The Japanese Connection
In 2012, I received a phone call from an old friend, Kenjiro "Kenji" Iwano. During that call, Kenji expressed interest in becoming a basketball player agent. Although I didn't know much about Japanese basketball at the time, I knew that was something I could help him with.
First, let me tell you about how I met Kenji. The year was 1994, and I was 10 years old. My dad was the head coach at Arizona Western College, a junior college in Yuma, Arizona. An 18-year-old Kenji showed up at my dad's office unannounced on the first day of school. Through a translator, he explained that he came from Japan, enrolled in school, and intended to play on the basketball team. He did not qualify to get into a four-year university because of his inability to speak English fluently, and he was referred to Arizona Western because of the quality basketball program. My dad looked at Kenji, a modest 5'6", and was skeptical. He warned Kenji that their team's talent level was high but agreed to let him try out nonetheless.
That Arizona Western team had over a handful of players who became key contributors at NCAA Division I programs. Denmark Reid and Ed "Booger" Smith were the team's top players that year. As a high school senior, Denmark was named "Mr. Basketball" in Oregon. He became the leading scorer at New Mexico State after two years at Arizona Western. Booger Smith was a playground legend from Brooklyn, New York, featured on the cover of Sports Illustrated and in the movie "Soul in the Hole." That team was really talented. Kenji's chances of making the team were slim.
Later that day, the team scrimmaged, and Kenji had his chance. After about two minutes of play, it was clear he was far outmatched and did not belong on the floor with that team. Subsequently, my dad pulled Kenji from the floor and sat with him. He told him he would not be able to play on his team, but he would create a manager position.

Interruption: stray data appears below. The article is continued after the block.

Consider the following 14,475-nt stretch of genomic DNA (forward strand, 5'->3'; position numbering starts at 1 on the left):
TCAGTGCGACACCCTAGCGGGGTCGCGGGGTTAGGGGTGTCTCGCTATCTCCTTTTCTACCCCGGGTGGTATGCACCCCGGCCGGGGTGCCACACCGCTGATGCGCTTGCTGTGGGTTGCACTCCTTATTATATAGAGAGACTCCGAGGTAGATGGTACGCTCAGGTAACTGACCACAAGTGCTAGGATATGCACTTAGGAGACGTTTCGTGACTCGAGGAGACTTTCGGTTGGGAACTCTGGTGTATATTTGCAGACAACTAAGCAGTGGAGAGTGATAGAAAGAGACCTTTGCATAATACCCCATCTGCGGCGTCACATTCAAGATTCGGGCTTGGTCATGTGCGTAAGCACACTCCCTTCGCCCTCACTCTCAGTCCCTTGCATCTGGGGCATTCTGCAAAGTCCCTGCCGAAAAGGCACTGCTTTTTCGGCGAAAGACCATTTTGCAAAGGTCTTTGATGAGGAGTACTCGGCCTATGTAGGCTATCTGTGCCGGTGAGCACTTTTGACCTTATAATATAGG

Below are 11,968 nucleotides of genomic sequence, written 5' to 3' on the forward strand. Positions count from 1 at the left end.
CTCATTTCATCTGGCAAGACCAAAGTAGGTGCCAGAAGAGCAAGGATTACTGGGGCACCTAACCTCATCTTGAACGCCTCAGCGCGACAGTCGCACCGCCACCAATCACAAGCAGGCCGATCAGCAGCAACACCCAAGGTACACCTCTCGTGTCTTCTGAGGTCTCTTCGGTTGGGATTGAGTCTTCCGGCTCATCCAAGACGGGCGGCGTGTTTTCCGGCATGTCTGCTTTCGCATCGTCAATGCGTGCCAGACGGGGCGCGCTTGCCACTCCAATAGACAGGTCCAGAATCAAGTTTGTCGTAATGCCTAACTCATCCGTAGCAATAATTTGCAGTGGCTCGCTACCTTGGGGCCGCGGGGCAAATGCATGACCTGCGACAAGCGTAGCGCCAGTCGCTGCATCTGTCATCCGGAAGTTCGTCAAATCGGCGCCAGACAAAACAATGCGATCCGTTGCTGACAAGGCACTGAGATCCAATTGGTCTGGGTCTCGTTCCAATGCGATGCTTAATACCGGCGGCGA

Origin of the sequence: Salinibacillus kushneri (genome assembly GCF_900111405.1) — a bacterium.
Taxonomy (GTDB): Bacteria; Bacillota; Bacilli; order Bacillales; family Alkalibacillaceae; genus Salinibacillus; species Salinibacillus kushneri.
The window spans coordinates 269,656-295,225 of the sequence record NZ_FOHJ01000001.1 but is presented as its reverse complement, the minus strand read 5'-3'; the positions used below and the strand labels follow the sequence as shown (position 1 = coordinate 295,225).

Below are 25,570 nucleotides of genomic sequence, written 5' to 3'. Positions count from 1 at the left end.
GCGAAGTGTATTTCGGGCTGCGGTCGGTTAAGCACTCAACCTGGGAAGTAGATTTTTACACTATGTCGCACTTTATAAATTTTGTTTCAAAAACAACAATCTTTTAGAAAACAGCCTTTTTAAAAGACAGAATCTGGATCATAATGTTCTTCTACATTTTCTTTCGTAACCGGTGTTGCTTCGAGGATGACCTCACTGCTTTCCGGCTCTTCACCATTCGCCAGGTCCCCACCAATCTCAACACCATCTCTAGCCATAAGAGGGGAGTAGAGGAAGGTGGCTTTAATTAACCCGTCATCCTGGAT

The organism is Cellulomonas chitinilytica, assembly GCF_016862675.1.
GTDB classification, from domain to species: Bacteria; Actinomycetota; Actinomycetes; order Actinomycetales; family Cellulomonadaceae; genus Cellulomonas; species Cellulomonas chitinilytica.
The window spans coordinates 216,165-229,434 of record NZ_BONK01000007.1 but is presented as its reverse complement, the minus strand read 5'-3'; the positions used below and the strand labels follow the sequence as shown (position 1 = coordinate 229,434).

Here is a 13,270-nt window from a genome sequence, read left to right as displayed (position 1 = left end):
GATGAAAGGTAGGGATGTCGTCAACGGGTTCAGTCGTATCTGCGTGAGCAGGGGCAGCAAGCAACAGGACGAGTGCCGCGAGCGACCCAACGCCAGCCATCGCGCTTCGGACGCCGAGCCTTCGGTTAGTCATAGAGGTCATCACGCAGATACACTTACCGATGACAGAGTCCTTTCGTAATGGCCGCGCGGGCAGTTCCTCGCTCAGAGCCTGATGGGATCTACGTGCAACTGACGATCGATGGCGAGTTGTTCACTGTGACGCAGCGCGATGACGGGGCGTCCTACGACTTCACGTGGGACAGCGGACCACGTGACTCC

Although visibly disappointed, Kenji agreed.
After several years of being a manager at Arizona Western, Kenji learned English. Then, he went on to earn a full-ride scholarship to Arizona State University. He served as the basketball team's manager and earned his college degree there. Kenji had no intention of giving up basketball once his schooling was complete. He worked in many roles for the top professional team in Japan, the Aisin Seahorses, for 13 years.
In 2012, Kenji and I set up his agency business in Japan. We co-represented many players and coaches there and executed over 100 contracts within five years. Today, I am no longer working as an agent. Still, Kenji remains an active agent, establishing himself as one of the most influential figures in Japanese basketball.
Through my experience as an agent, I accumulated quite a bit of experience with international basketball. I conducted business in more than 50 countries, and my first full-time job out of college was as an assistant coach for the professional basketball team Virtus Bologna in Bologna, Italy. It is widely accepted that the highest quality of basketball outside of the NBA is in Europe, and I agree. Before I partnered with Kenji, most of my international business was in Europe. While I generally enjoyed doing business in Europe and had many fruitful dealings there, European basketball also caused me a fair share of headaches. Let me explain.
Any agent, coach, executive, or player who has spent much time doing business within European basketball will likely have many stories. Issues with salaries being paid on time, or at all, is the most common narrative. Other problems I have dealt with include teams forging signatures on phony contracts and teams creating bogus claims of breach of contract by players because they decided they no longer wanted the player for whatever reason.
When Kenji and I started putting his business together in Japan, I taught him how to be an agent, and he educated me on the landscape of the Japanese market. The teams in Japan had decent operating budgets, which made it easy to conduct business right off the bat. And now I'm sure you're thinking, "Typical agent, all about the money." Well, my response is that it's not all about the money, but it certainly matters. As a certified NBPA and FIBA agent, I had a fiduciary responsibility to my clients. I admit that is somewhat legal mumbo jumbo, but it is true. The real story is that I had close personal relationships with most of the players I represented and cared about their wellbeing. So yes, money matters and the Japanese market had it. Equally as important, though, is that Japan is a nice place, and the way they conduct business is generally very professional and respectful, things I value tremendously.